Though neuromuscular diseases (NMD) and thoracic cage disorders differ among them in terms of etiology, clinical manifestations and prognoses, in advanced stages those conditions are characterized by the development of respiratory insufficiency that often results in death. Sleep-disordered breathing (SDB) is frequent in patients with NMD, where they may appear independently or in association with an NMD per se. These conditions include obstructive apnea, central apnea, and alveolar hypoventilation. The purpose of this document is to describe the physiopathology of SDB in NMD patients, emphasizing the most common and deleterious of them, which is the sleep-related hypoventilation-hypoxemia syndrome. We believe that this information will be useful to clinical physicians by providing a better understanding of the respiratory complications that NMD patients suffer, and thereby sensitizing specialists to the importance of non-invasive mechanical v entilation. Source


Vargas-Rojas M.I.,Instituto Nacional Of Enfermedades Respiratorias Ismael Cosio Villegas Iner | Solleiro-Villavicencio H.,Instituto Nacional Of Enfermedades Respiratorias Ismael Cosio Villegas Iner | Solleiro-Villavicencio H.,National Autonomous University of Mexico | Soto-Vega E.,UPAEP University | Soto-Vega E.,Laboratorio Of Investigacion
Journal of Maternal-Fetal and Neonatal Medicine | Year: 2016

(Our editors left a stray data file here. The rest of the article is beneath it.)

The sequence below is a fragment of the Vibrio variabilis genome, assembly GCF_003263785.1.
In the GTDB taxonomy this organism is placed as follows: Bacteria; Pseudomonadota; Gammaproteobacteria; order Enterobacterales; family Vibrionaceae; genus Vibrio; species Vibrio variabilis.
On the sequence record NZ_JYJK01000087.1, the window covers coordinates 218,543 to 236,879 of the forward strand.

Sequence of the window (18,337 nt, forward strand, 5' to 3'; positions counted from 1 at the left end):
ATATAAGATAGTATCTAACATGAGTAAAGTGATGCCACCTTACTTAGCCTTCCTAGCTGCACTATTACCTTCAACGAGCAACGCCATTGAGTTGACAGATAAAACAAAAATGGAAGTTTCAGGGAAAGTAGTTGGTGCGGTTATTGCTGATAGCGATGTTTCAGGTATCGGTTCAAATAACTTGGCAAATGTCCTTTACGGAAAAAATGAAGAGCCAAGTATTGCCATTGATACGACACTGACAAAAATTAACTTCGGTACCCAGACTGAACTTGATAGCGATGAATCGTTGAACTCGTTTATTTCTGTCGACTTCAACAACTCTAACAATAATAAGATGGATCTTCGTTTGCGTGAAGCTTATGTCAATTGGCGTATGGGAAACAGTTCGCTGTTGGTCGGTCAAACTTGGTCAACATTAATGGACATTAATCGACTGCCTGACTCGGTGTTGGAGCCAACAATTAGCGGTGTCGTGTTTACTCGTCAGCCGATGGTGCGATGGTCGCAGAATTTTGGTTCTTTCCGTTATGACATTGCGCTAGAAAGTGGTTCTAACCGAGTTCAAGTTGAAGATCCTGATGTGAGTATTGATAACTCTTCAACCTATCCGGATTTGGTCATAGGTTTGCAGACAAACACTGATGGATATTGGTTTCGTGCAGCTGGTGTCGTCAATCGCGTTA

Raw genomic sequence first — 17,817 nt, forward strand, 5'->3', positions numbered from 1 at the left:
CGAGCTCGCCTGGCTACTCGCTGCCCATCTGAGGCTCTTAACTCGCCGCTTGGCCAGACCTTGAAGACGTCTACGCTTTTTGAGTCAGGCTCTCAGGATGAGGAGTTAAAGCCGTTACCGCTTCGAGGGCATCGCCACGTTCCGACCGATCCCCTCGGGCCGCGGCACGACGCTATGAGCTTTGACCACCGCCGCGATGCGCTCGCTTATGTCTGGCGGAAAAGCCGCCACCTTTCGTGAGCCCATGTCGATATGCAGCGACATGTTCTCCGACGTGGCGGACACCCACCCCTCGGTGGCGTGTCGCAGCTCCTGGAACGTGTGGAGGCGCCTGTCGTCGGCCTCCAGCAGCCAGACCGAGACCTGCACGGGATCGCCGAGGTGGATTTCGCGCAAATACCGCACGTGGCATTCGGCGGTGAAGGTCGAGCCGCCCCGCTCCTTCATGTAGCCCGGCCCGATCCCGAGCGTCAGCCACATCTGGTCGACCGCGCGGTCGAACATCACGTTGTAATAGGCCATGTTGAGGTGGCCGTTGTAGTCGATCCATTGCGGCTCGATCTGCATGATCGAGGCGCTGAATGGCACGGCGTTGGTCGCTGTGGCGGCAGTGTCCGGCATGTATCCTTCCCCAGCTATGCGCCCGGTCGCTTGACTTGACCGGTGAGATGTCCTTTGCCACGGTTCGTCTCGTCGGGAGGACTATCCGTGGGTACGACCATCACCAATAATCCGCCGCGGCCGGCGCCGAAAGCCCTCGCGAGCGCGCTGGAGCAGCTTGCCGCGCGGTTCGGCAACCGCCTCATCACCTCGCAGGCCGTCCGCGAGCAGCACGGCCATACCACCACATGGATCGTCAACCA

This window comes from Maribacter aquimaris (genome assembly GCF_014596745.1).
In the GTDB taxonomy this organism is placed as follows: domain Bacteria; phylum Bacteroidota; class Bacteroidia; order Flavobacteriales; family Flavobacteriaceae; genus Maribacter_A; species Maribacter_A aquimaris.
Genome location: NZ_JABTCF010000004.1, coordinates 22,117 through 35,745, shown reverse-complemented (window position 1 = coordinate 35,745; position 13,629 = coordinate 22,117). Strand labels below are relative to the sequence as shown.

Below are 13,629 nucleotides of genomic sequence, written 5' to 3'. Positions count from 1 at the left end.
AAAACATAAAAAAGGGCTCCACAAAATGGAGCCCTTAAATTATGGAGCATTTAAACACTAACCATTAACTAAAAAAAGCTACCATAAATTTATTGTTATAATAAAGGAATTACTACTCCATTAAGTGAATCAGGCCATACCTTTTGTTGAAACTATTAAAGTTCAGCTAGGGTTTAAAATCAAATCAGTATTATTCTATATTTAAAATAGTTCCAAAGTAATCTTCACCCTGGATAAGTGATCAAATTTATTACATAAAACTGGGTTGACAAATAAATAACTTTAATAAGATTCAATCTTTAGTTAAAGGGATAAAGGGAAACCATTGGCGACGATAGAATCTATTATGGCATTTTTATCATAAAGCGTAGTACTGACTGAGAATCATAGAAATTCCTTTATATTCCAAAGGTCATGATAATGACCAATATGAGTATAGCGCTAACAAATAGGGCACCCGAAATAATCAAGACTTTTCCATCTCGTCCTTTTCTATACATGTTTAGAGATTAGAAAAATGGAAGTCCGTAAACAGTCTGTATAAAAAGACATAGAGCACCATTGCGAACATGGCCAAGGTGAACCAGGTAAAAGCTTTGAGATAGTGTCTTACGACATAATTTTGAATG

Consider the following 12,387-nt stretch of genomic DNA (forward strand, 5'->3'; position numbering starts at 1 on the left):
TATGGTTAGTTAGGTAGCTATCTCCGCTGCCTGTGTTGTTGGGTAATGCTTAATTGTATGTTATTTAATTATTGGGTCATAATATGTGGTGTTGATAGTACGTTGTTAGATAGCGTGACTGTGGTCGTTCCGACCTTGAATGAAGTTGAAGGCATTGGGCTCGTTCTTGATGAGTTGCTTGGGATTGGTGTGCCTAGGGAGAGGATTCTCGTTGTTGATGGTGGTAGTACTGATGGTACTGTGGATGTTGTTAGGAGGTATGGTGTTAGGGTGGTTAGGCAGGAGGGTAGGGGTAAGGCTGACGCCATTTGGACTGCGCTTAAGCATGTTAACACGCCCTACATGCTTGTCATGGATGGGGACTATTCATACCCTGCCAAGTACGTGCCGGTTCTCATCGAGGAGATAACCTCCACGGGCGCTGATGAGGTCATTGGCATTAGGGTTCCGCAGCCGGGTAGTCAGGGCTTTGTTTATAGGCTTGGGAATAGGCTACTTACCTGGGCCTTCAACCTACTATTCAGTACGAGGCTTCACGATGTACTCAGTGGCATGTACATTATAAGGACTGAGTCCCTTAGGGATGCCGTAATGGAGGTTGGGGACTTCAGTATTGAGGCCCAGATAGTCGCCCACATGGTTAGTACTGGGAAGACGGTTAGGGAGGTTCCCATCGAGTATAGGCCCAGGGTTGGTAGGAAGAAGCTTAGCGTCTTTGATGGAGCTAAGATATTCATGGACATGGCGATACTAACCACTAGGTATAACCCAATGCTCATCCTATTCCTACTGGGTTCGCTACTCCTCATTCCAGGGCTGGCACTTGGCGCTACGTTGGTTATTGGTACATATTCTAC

Introduction: Preeclampsia is one of the major causes of maternal and neonatal mortality. During pregnancy, the immune system must maintain the tolerance to the fetus, thus changes in the cytokine balance may result in a disturbed pregnancy. T helper cells play an important role in modulation of the immune system and are involved in this cytokine balance.Objective: Many studies have been performed to study the T cell composition in different compartments during pregnancy, although this is the first study in which T cells are evaluated in umbilical cord blood.Study design: Intracellular expression of INF-gamma, IL-17, IL-4 and forkhead foxP3 in CD4+ T cells was evaluated in umbilical blood from healthy pregnant and preeclamptic women using a flow cytometer.Results: Th2 and Treg cells levels were significantly diminished in preeclamptic compared to the healthy women, but no difference in Th1 and Th17 levels were found between both groups.Conclusions: Our data suggest that the cytokine balance is broken, encouraging the development of an exacerbated inflammatory response. Our results show that there is a shift, in the Th1/Th2, and the Th17/Treg balance, favoring skewness towards a proinflammatory status in the umbilical cord blood in preeclampsia. © 2015 Informa UK Ltd. Source